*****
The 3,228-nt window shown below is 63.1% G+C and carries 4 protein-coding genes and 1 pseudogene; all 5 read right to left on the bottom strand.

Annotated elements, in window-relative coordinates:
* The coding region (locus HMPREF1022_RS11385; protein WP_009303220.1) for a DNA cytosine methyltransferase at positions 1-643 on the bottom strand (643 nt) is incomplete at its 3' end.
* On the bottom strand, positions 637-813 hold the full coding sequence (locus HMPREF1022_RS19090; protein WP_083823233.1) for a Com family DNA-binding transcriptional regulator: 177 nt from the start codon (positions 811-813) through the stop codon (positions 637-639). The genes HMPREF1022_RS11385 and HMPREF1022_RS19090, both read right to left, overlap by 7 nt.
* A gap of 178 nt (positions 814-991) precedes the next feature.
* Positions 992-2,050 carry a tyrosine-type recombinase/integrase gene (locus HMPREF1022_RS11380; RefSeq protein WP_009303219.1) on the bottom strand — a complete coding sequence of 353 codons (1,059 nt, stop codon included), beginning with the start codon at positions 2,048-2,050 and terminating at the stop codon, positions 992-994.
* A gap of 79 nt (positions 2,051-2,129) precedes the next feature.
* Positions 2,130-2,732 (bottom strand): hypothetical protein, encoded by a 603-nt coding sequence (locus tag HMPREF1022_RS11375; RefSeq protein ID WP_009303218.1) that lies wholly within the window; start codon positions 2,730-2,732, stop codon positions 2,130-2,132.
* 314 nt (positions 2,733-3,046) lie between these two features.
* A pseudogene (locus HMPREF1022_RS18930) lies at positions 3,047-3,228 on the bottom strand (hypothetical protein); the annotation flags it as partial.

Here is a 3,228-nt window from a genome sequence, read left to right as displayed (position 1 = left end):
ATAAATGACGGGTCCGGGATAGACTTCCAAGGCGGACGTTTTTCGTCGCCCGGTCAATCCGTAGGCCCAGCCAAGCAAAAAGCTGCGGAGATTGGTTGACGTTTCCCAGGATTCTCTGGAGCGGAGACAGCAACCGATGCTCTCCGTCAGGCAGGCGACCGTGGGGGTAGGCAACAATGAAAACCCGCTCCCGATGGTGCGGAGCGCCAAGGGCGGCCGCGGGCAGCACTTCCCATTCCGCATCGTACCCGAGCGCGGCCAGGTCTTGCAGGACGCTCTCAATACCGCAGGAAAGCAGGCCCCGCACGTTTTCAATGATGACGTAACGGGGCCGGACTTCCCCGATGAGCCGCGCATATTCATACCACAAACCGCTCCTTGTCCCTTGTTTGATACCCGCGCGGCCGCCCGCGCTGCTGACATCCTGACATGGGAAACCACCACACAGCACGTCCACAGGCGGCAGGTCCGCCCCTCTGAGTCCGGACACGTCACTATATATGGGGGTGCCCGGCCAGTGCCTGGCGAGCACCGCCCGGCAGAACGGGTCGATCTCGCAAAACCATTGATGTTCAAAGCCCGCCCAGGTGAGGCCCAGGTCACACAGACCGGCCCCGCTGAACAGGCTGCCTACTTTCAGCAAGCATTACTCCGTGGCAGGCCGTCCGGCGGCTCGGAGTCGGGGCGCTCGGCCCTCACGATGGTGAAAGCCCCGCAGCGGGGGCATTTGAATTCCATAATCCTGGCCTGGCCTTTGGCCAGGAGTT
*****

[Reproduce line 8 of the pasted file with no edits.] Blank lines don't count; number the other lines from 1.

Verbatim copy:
* Positions 2,130-2,732 (bottom strand): hypothetical protein, encoded by a 603-nt coding sequence (locus tag HMPREF1022_RS11375; RefSeq protein ID WP_009303218.1) that lies wholly within the window; start codon positions 2,730-2,732, stop codon positions 2,130-2,132.